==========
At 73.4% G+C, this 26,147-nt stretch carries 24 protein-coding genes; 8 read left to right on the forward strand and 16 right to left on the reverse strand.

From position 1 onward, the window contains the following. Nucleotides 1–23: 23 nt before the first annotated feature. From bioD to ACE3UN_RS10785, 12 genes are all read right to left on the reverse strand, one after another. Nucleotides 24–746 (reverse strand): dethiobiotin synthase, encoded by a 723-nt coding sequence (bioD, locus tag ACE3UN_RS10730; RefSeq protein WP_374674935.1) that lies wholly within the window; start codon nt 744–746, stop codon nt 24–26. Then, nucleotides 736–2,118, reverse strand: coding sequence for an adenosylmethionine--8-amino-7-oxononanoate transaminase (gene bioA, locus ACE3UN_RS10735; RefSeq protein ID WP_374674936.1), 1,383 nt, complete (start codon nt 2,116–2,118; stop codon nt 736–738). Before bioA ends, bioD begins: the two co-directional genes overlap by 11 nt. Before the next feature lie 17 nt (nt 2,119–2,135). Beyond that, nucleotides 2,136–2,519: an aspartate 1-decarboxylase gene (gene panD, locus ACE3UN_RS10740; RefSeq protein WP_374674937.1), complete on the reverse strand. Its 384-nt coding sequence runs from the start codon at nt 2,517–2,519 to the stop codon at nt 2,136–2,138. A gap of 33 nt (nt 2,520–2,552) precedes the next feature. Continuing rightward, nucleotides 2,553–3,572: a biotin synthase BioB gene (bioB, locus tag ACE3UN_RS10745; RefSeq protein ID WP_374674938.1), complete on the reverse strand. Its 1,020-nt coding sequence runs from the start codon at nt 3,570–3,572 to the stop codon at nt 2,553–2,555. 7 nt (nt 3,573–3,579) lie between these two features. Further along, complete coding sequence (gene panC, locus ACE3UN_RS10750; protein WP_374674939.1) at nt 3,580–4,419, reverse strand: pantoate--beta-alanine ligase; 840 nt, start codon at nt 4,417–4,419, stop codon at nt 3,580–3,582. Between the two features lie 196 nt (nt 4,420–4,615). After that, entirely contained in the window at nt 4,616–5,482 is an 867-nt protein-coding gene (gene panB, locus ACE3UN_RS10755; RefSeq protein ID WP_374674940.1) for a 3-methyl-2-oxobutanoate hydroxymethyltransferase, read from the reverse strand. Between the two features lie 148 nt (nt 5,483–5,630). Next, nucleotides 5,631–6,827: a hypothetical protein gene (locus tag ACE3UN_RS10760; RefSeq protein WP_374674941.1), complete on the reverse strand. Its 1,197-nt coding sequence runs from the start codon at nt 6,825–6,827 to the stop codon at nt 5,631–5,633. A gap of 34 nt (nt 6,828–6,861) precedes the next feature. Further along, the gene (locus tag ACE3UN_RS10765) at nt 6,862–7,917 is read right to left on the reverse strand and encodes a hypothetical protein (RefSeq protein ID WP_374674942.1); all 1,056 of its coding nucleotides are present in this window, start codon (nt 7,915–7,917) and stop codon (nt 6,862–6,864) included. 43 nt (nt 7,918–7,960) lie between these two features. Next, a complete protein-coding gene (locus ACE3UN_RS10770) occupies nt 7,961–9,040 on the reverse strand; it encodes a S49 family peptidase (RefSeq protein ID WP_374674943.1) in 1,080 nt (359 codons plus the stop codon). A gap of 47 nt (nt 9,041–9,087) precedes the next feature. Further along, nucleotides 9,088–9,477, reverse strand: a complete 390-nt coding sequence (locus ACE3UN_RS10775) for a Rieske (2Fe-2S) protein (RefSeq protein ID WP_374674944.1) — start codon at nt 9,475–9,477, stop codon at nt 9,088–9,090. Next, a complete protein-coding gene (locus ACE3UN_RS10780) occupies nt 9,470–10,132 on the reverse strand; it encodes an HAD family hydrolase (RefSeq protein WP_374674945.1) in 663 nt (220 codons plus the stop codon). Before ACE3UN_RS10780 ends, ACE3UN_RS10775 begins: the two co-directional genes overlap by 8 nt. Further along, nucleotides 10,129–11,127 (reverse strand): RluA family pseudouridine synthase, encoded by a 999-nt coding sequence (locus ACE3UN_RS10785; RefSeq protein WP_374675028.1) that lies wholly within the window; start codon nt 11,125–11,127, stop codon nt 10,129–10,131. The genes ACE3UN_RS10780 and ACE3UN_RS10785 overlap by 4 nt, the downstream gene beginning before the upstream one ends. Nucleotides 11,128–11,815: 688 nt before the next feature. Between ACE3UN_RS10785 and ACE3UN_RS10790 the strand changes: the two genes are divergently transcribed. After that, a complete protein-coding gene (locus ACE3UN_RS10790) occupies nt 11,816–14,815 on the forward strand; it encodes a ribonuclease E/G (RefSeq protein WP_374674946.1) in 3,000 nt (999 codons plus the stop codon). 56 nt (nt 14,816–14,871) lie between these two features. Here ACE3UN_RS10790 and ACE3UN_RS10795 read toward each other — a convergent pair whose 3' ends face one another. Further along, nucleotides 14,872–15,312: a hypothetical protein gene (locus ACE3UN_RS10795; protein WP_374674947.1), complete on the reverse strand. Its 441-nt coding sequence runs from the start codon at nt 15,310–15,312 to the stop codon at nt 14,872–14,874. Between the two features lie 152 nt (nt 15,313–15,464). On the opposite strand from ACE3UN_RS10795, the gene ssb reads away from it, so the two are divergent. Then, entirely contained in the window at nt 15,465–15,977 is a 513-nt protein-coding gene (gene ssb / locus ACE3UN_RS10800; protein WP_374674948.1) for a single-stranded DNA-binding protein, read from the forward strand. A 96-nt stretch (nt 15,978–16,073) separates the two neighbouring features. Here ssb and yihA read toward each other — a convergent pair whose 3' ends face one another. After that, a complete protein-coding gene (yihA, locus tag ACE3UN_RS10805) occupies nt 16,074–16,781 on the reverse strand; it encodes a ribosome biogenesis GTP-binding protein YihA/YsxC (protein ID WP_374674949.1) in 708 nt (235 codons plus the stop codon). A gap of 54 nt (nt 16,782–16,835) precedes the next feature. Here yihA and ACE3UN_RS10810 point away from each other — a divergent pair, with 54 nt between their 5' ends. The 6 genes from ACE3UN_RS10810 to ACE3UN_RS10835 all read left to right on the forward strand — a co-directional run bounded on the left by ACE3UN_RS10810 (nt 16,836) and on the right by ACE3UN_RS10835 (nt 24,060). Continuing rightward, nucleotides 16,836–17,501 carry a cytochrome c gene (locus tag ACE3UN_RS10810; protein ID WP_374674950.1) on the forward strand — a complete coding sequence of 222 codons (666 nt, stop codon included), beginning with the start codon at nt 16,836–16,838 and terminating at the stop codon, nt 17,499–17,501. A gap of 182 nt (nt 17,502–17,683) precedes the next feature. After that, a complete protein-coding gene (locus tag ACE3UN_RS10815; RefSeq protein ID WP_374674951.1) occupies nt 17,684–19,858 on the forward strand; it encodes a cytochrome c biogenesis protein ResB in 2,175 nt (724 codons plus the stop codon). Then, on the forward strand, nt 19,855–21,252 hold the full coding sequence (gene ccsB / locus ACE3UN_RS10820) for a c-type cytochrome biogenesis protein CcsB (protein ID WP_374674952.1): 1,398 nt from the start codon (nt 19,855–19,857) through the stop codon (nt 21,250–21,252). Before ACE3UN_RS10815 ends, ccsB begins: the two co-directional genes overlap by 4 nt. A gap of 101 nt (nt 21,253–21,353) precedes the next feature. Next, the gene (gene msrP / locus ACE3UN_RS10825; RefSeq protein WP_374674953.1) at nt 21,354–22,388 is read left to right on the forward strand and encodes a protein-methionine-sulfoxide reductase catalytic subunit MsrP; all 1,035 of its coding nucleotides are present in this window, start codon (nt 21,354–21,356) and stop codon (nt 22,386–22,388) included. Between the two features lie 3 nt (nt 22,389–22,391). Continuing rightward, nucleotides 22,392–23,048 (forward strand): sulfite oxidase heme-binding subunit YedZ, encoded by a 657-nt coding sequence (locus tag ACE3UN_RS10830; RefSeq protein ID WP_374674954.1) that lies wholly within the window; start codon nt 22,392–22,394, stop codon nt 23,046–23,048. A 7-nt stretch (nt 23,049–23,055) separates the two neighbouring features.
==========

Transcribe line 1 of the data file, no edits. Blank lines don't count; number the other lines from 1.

At 73.4% G+C, this 26,147-nt stretch carries 24 protein-coding genes; 8 read left to right on the forward strand and 16 right to left on the reverse strand.